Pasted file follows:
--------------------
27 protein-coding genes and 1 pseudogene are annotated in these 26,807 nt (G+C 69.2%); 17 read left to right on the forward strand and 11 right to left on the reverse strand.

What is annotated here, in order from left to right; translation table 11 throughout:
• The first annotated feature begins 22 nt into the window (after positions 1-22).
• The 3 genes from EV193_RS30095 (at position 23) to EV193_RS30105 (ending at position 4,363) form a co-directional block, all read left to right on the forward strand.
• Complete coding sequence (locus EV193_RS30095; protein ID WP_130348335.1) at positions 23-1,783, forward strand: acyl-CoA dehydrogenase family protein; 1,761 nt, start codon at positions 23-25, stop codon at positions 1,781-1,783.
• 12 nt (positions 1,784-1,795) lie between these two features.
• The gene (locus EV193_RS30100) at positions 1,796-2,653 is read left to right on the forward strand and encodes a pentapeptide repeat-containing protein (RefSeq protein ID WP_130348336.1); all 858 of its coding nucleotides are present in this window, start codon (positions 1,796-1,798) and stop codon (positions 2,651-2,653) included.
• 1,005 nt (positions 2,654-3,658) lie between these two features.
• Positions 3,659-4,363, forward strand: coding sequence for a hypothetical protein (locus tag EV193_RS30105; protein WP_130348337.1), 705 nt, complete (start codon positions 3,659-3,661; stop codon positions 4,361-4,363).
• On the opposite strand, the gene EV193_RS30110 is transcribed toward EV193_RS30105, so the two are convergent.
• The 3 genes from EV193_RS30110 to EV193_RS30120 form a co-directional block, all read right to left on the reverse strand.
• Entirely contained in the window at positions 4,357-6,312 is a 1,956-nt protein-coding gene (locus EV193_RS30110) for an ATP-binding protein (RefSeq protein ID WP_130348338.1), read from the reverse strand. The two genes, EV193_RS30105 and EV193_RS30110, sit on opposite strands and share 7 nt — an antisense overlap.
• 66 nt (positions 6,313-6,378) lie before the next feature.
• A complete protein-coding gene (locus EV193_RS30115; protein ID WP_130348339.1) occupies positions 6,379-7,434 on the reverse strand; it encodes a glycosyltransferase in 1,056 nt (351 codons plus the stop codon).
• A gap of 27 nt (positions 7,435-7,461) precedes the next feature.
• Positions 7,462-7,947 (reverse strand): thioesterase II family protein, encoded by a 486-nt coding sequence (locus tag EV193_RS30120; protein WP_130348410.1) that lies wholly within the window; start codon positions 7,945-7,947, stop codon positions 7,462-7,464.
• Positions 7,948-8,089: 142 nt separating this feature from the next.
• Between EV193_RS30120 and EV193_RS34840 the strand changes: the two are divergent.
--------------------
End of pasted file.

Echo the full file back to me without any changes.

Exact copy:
27 protein-coding genes and 1 pseudogene are annotated in these 26,807 nt (G+C 69.2%); 17 read left to right on the forward strand and 11 right to left on the reverse strand.

What is annotated here, in order from left to right; translation table 11 throughout:
• The first annotated feature begins 22 nt into the window (after positions 1-22).
• The 3 genes from EV193_RS30095 (at position 23) to EV193_RS30105 (ending at position 4,363) form a co-directional block, all read left to right on the forward strand.
• Complete coding sequence (locus EV193_RS30095; protein ID WP_130348335.1) at positions 23-1,783, forward strand: acyl-CoA dehydrogenase family protein; 1,761 nt, start codon at positions 23-25, stop codon at positions 1,781-1,783.
• 12 nt (positions 1,784-1,795) lie between these two features.
• The gene (locus EV193_RS30100) at positions 1,796-2,653 is read left to right on the forward strand and encodes a pentapeptide repeat-containing protein (RefSeq protein ID WP_130348336.1); all 858 of its coding nucleotides are present in this window, start codon (positions 1,796-1,798) and stop codon (positions 2,651-2,653) included.
• 1,005 nt (positions 2,654-3,658) lie between these two features.
• Positions 3,659-4,363, forward strand: coding sequence for a hypothetical protein (locus tag EV193_RS30105; protein WP_130348337.1), 705 nt, complete (start codon positions 3,659-3,661; stop codon positions 4,361-4,363).
• On the opposite strand, the gene EV193_RS30110 is transcribed toward EV193_RS30105, so the two are convergent.
• The 3 genes from EV193_RS30110 to EV193_RS30120 form a co-directional block, all read right to left on the reverse strand.
• Entirely contained in the window at positions 4,357-6,312 is a 1,956-nt protein-coding gene (locus EV193_RS30110) for an ATP-binding protein (RefSeq protein ID WP_130348338.1), read from the reverse strand. The two genes, EV193_RS30105 and EV193_RS30110, sit on opposite strands and share 7 nt — an antisense overlap.
• 66 nt (positions 6,313-6,378) lie before the next feature.
• A complete protein-coding gene (locus EV193_RS30115; protein ID WP_130348339.1) occupies positions 6,379-7,434 on the reverse strand; it encodes a glycosyltransferase in 1,056 nt (351 codons plus the stop codon).
• A gap of 27 nt (positions 7,435-7,461) precedes the next feature.
• Positions 7,462-7,947 (reverse strand): thioesterase II family protein, encoded by a 486-nt coding sequence (locus tag EV193_RS30120; protein WP_130348410.1) that lies wholly within the window; start codon positions 7,945-7,947, stop codon positions 7,462-7,464.
• Positions 7,948-8,089: 142 nt separating this feature from the next.
• Between EV193_RS30120 and EV193_RS34840 the strand changes: the two are divergent.